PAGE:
The American Rescue Plan Redefines Child Poverty as a Societal, Rather Than Individual, Challenge

Public debate on the root causes of child poverty has often focused on individual—usually parental—behavior. This means that safety net policies have often concentrated on encouraging or discouraging certain behaviors among parents and caregivers, usually through program eligibility requirements like minimum work hours or citizenship, rather than focusing on societal obstacles to alleviating poverty.

The American Rescue Plan represents a dramatic departure from this individual-focused understanding of child poverty because of a subtle, but critical, detail in how it delivers a key tax credit to families: The legislation expanded the Child Tax Credit (CTC), a program that uses children themselves as the basis of eligibility for key benefits, instead of determining whether children are eligible to receive benefits based on requirements (e.g., work, citizenship, etc.) that only their parents can meet.

For example, the expanded CTC no longer has a minimum earnings requirement, which means that 23 million children who were previously excluded from the CTC because their families earned too little to qualify are now eligible to receive the credit. In addition, the CTC is now fully refundable, which means that families who have little or no tax liability can receive the credit (or the difference between the credit and any taxes owed) as cash back from the government. In other words, the new CTC is essentially akin to a direct cash transfer and operates like a guaranteed income for eligible children, and is now paid in monthly installments (rather than one lump sum at tax time) to help cover children’s needs throughout the year.

Because the CTC uses children as the basis for eligibility, and because it uses a child’s (not their parent’s) citizenship status to determine benefit eligibility, the program also has the potential to reach more children than even the Earned Income Tax Credit (EITC). The EITC, unlike the new CTC, does have a minimum earnings requirement and requires all members of the family receiving the credit to have a Social Security Number. In addition to now reaching the 23 million children whose families’ incomes were previously too low to qualify, the CTC also has the potential to reach approximately 4 million U.S.-citizen children of Individual Taxpayer Identification Number holders who are not currently eligible for the EITC.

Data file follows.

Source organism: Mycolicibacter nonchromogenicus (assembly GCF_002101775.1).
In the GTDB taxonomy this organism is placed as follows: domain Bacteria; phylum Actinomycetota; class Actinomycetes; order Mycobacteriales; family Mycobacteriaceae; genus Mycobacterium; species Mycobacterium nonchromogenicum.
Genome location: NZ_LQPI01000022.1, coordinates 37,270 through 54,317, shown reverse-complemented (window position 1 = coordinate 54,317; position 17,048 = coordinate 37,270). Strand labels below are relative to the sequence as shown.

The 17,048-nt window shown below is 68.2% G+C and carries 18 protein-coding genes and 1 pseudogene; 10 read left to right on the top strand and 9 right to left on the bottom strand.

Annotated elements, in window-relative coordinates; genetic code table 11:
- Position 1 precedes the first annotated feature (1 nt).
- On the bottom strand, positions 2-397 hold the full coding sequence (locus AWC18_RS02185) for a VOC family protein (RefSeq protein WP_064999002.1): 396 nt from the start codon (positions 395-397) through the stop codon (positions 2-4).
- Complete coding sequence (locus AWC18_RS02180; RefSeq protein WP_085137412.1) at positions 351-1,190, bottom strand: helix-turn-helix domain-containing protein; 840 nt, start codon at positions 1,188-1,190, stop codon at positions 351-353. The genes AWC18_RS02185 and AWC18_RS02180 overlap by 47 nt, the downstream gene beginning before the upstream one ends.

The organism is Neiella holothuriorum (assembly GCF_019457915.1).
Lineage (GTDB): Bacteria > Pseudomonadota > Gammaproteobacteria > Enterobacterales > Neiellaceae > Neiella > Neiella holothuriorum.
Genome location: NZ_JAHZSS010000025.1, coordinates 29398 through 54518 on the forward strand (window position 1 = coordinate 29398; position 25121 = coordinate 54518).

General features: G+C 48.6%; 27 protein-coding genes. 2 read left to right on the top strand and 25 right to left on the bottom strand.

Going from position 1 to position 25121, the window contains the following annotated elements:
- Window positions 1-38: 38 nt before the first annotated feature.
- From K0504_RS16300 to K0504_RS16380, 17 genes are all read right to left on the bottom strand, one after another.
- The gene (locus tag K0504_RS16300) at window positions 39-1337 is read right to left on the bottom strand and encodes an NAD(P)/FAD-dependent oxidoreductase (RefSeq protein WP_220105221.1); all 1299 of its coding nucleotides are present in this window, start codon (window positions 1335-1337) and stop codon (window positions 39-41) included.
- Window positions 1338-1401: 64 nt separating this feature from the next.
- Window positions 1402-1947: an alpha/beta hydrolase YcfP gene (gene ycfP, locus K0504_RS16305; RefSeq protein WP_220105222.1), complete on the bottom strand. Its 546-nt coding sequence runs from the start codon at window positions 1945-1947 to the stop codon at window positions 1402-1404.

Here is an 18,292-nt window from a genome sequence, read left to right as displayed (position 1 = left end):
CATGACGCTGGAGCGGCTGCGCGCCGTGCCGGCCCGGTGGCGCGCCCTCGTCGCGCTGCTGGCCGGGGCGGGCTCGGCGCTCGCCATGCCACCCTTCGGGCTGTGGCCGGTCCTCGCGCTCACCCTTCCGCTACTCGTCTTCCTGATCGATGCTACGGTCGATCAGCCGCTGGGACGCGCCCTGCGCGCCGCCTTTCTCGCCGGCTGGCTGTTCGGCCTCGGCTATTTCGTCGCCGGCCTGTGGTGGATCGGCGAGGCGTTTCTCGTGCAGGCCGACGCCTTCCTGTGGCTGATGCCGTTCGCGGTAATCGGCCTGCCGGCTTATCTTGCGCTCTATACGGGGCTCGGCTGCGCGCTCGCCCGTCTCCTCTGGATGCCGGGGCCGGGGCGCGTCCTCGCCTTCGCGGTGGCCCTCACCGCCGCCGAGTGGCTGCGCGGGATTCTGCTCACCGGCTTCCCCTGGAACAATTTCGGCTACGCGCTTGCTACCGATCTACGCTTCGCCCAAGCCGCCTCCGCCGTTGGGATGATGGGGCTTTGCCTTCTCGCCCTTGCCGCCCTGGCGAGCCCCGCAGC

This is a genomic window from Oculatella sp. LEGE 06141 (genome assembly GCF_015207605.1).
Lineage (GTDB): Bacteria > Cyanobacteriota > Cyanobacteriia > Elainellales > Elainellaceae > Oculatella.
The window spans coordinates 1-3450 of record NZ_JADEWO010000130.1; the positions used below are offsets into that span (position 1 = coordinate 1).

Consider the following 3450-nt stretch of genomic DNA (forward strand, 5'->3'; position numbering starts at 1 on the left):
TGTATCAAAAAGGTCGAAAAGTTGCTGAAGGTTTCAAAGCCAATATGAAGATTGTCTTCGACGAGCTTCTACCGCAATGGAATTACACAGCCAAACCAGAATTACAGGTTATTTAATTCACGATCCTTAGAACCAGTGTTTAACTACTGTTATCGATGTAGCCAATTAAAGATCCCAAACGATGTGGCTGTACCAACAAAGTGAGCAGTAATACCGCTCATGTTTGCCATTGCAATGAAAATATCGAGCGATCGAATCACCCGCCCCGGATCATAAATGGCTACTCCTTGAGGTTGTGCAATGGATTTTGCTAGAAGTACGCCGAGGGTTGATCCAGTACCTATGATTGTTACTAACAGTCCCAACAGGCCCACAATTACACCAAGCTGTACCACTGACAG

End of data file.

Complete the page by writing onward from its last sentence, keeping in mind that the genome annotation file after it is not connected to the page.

The CTC, however, is far from perfect in its ability to reach all children. While the CTC does not require parents to have a Social Security Number, it does leave out nearly 1 million children who themselves lack a Social Security Number. Tax system-based benefits also remain difficult to access for families whose incomes are below the threshold required for filing taxes, who have limited English proficiency, or that include members not born in the United States. While the IRS recently launched a tool to reach families who are not required to file a tax return, many of these families have limited access to information about the benefits for which they are eligible, lack internet access to download or complete the necessary forms, are unfamiliar with and daunted by the complexity of the rules that govern the tax filing process, or have concerns about privacy and use of information. Without addressing these barriers, the American Rescue Plan will likely fall short of its goal of reducing child poverty by half—especially for Latino and immigrant communities.

While there continues to be discussion about whether the CTC should be universal or aimed more specifically at low-income children, the American Rescue Plan’s changes to the CTC are important because they acknowledge the benefits to society of investing directly in our children by reducing child poverty—and, in turn, by mitigating poverty’s detrimental impact on child development. We should continue to build support systems in which children themselves are the basis for eligibility and are seen as the direct beneficiaries. For these policies to have the full societal effect, however, we must ensure that the policies themselves, and the systems for disbursing their benefits, are able to reach all children—including children in immigrant families, children in families without access to bank accounts or financial services, and children whose families move often or are experiencing homelessness.

Recent Research from Child Trends on Poverty

  • Families with children are struggling to pay for housing across the country, which is especially concerning as we approach the end of the current federal eviction and single-family foreclosure moratoria on June 30, 2021. In 26 states, 22 to 31 percent of households with children surveyed from January 6 to March 29, 2021 reported little or no confidence in their ability to make their next housing payment.
  • Young adults ages 18 to 24—especially young adults of color—have struggled to pay expenses during the pandemic. Across the United States, 3 percent of Black young adults and 46.4 percent of Hispanic young adults reported that paying household expenses was somewhat or very difficult from April 2020 to February 2021, as did 42.8 percent of young adults who identified as a race other than Black, White, Hispanic, or Asian. By comparison, 32.7 percent of White young adults and 31.4 percent of Asian young adults reported that paying expenses was somewhat or very difficult during the same time period.
  • New analysis of data on poverty in 2020 shows that the pandemic’s economic hardships have fallen disproportionately on Latino children, Black children, and children in female-headed households. In 2020, 700,000 more Latino children and 268,000 more Black children lived in poverty in the United States than in 2019; there were also 642,000 more children in female-headed households living in poverty than in 2019.